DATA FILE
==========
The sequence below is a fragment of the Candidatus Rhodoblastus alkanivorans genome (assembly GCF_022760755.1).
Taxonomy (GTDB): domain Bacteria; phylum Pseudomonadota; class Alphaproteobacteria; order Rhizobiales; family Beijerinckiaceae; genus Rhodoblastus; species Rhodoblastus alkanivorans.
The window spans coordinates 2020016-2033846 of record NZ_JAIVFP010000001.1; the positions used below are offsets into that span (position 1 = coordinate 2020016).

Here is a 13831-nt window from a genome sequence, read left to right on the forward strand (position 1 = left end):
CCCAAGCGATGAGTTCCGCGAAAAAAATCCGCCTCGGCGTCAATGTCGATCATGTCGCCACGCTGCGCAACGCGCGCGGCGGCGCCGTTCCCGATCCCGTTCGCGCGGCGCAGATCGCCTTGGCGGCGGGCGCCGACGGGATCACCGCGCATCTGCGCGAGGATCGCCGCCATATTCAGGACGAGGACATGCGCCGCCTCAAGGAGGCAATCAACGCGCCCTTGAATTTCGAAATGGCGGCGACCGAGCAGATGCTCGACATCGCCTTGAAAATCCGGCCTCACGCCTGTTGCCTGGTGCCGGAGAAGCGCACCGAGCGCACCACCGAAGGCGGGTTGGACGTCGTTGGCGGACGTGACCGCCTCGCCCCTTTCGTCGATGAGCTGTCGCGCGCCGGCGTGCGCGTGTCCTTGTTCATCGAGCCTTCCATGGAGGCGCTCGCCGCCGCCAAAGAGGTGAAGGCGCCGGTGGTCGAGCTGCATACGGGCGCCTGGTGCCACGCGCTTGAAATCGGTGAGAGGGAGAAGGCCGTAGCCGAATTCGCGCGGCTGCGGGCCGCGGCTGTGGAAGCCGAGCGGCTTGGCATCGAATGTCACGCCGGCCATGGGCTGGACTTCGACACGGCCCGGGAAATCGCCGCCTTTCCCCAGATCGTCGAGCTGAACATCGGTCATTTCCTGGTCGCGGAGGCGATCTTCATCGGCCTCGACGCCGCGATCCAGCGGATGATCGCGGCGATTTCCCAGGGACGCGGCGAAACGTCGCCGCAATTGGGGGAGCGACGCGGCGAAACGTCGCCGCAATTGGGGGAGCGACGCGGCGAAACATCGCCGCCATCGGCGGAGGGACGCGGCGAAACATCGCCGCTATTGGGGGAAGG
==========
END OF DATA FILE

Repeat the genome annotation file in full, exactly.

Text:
The sequence below is a fragment of the Candidatus Rhodoblastus alkanivorans genome (assembly GCF_022760755.1).
Taxonomy (GTDB): domain Bacteria; phylum Pseudomonadota; class Alphaproteobacteria; order Rhizobiales; family Beijerinckiaceae; genus Rhodoblastus; species Rhodoblastus alkanivorans.
The window spans coordinates 2020016-2033846 of record NZ_JAIVFP010000001.1; the positions used below are offsets into that span (position 1 = coordinate 2020016).

Here is a 13831-nt window from a genome sequence, read left to right on the forward strand (position 1 = left end):
CCCAAGCGATGAGTTCCGCGAAAAAAATCCGCCTCGGCGTCAATGTCGATCATGTCGCCACGCTGCGCAACGCGCGCGGCGGCGCCGTTCCCGATCCCGTTCGCGCGGCGCAGATCGCCTTGGCGGCGGGCGCCGACGGGATCACCGCGCATCTGCGCGAGGATCGCCGCCATATTCAGGACGAGGACATGCGCCGCCTCAAGGAGGCAATCAACGCGCCCTTGAATTTCGAAATGGCGGCGACCGAGCAGATGCTCGACATCGCCTTGAAAATCCGGCCTCACGCCTGTTGCCTGGTGCCGGAGAAGCGCACCGAGCGCACCACCGAAGGCGGGTTGGACGTCGTTGGCGGACGTGACCGCCTCGCCCCTTTCGTCGATGAGCTGTCGCGCGCCGGCGTGCGCGTGTCCTTGTTCATCGAGCCTTCCATGGAGGCGCTCGCCGCCGCCAAAGAGGTGAAGGCGCCGGTGGTCGAGCTGCATACGGGCGCCTGGTGCCACGCGCTTGAAATCGGTGAGAGGGAGAAGGCCGTAGCCGAATTCGCGCGGCTGCGGGCCGCGGCTGTGGAAGCCGAGCGGCTTGGCATCGAATGTCACGCCGGCCATGGGCTGGACTTCGACACGGCCCGGGAAATCGCCGCCTTTCCCCAGATCGTCGAGCTGAACATCGGTCATTTCCTGGTCGCGGAGGCGATCTTCATCGGCCTCGACGCCGCGATCCAGCGGATGATCGCGGCGATTTCCCAGGGACGCGGCGAAACGTCGCCGCAATTGGGGGAGCGACGCGGCGAAACGTCGCCGCAATTGGGGGAGCGACGCGGCGAAACATCGCCGCCATCGGCGGAGGGACGCGGCGAAACATCGCCGCTATTGGGGGAAGG